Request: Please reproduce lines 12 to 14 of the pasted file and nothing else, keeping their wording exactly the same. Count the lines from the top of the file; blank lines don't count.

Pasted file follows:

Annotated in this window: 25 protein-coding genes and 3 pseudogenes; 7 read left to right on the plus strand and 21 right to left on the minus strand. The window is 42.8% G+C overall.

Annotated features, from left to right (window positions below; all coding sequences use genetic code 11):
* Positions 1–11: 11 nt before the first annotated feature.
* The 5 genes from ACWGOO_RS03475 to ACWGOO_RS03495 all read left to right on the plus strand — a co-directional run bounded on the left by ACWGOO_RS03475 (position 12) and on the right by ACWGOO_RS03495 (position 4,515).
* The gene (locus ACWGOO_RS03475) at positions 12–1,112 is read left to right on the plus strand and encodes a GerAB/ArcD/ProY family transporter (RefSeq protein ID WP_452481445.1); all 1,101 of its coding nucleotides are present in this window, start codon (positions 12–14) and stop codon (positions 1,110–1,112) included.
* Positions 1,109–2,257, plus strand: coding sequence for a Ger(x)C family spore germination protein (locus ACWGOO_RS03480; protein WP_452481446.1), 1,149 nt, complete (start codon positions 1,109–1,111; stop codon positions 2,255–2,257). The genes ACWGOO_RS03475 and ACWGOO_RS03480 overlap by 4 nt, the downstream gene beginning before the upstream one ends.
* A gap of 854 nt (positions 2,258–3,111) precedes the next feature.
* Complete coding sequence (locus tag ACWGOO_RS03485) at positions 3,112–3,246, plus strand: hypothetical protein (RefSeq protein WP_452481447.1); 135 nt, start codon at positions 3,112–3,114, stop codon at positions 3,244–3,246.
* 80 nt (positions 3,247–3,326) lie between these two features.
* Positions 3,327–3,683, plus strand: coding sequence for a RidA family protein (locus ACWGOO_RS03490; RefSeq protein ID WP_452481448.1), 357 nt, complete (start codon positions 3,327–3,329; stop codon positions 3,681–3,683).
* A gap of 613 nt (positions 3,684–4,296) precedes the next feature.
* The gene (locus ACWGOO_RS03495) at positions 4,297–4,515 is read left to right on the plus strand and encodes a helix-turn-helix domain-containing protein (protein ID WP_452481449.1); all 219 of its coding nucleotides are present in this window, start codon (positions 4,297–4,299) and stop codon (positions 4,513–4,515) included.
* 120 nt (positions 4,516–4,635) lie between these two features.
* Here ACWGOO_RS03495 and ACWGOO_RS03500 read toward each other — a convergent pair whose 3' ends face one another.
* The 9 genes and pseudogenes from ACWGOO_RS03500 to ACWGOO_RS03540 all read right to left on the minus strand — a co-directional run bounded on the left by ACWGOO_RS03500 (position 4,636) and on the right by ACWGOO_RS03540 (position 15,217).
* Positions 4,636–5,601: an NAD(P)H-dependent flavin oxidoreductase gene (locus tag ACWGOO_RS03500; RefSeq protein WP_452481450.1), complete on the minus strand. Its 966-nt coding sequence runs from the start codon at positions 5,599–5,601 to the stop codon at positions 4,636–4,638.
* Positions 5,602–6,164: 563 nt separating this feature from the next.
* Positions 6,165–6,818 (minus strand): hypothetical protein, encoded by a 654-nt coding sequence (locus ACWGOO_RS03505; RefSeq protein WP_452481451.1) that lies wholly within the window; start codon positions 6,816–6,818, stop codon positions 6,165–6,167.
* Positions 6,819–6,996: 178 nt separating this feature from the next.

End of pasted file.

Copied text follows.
* The gene (locus ACWGOO_RS03495) at positions 4,297–4,515 is read left to right on the plus strand and encodes a helix-turn-helix domain-containing protein (protein ID WP_452481449.1); all 219 of its coding nucleotides are present in this window, start codon (positions 4,297–4,299) and stop codon (positions 4,513–4,515) included.
* 120 nt (positions 4,516–4,635) lie between these two features.
* Here ACWGOO_RS03495 and ACWGOO_RS03500 read toward each other — a convergent pair whose 3' ends face one another.